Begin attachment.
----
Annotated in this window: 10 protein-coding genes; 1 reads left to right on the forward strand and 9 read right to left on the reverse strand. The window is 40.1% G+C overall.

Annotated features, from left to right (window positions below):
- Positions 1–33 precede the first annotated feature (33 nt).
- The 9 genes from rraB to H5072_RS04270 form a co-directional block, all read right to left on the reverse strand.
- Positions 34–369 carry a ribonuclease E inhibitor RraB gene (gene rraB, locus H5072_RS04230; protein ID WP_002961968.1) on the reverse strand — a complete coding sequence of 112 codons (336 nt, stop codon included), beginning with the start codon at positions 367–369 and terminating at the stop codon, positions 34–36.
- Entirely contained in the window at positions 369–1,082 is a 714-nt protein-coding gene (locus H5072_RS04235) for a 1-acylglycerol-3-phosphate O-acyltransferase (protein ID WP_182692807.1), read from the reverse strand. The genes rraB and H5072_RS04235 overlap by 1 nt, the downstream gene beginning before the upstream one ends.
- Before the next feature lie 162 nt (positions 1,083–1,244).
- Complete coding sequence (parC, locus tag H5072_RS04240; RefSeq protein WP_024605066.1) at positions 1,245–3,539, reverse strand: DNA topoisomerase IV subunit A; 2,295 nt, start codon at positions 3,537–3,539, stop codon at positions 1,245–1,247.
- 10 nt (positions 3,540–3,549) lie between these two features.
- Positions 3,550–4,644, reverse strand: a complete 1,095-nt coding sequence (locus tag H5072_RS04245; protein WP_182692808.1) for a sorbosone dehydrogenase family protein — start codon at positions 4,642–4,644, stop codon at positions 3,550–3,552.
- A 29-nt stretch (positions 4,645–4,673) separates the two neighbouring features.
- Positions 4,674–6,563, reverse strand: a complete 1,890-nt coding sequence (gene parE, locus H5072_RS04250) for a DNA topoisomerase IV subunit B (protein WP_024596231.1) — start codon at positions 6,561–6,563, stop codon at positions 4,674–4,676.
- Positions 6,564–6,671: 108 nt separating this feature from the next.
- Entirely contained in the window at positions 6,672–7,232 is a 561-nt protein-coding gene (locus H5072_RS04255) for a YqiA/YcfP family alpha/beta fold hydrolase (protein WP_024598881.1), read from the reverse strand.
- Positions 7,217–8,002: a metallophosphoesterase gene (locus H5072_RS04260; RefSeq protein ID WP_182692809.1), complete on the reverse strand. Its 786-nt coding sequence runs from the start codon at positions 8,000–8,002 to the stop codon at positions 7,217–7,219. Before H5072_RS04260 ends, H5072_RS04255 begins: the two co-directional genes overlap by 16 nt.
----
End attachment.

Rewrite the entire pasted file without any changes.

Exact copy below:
Annotated in this window: 10 protein-coding genes; 1 reads left to right on the forward strand and 9 read right to left on the reverse strand. The window is 40.1% G+C overall.

Annotated features, from left to right (window positions below):
- Positions 1–33 precede the first annotated feature (33 nt).
- The 9 genes from rraB to H5072_RS04270 form a co-directional block, all read right to left on the reverse strand.
- Positions 34–369 carry a ribonuclease E inhibitor RraB gene (gene rraB, locus H5072_RS04230; protein ID WP_002961968.1) on the reverse strand — a complete coding sequence of 112 codons (336 nt, stop codon included), beginning with the start codon at positions 367–369 and terminating at the stop codon, positions 34–36.
- Entirely contained in the window at positions 369–1,082 is a 714-nt protein-coding gene (locus H5072_RS04235) for a 1-acylglycerol-3-phosphate O-acyltransferase (protein ID WP_182692807.1), read from the reverse strand. The genes rraB and H5072_RS04235 overlap by 1 nt, the downstream gene beginning before the upstream one ends.
- Before the next feature lie 162 nt (positions 1,083–1,244).
- Complete coding sequence (parC, locus tag H5072_RS04240; RefSeq protein WP_024605066.1) at positions 1,245–3,539, reverse strand: DNA topoisomerase IV subunit A; 2,295 nt, start codon at positions 3,537–3,539, stop codon at positions 1,245–1,247.
- 10 nt (positions 3,540–3,549) lie between these two features.
- Positions 3,550–4,644, reverse strand: a complete 1,095-nt coding sequence (locus tag H5072_RS04245; protein WP_182692808.1) for a sorbosone dehydrogenase family protein — start codon at positions 4,642–4,644, stop codon at positions 3,550–3,552.
- A 29-nt stretch (positions 4,645–4,673) separates the two neighbouring features.
- Positions 4,674–6,563, reverse strand: a complete 1,890-nt coding sequence (gene parE, locus H5072_RS04250) for a DNA topoisomerase IV subunit B (protein WP_024596231.1) — start codon at positions 6,561–6,563, stop codon at positions 4,674–4,676.
- Positions 6,564–6,671: 108 nt separating this feature from the next.
- Entirely contained in the window at positions 6,672–7,232 is a 561-nt protein-coding gene (locus H5072_RS04255) for a YqiA/YcfP family alpha/beta fold hydrolase (protein WP_024598881.1), read from the reverse strand.
- Positions 7,217–8,002: a metallophosphoesterase gene (locus H5072_RS04260; RefSeq protein ID WP_182692809.1), complete on the reverse strand. Its 786-nt coding sequence runs from the start codon at positions 8,000–8,002 to the stop codon at positions 7,217–7,219. Before H5072_RS04260 ends, H5072_RS04255 begins: the two co-directional genes overlap by 16 nt.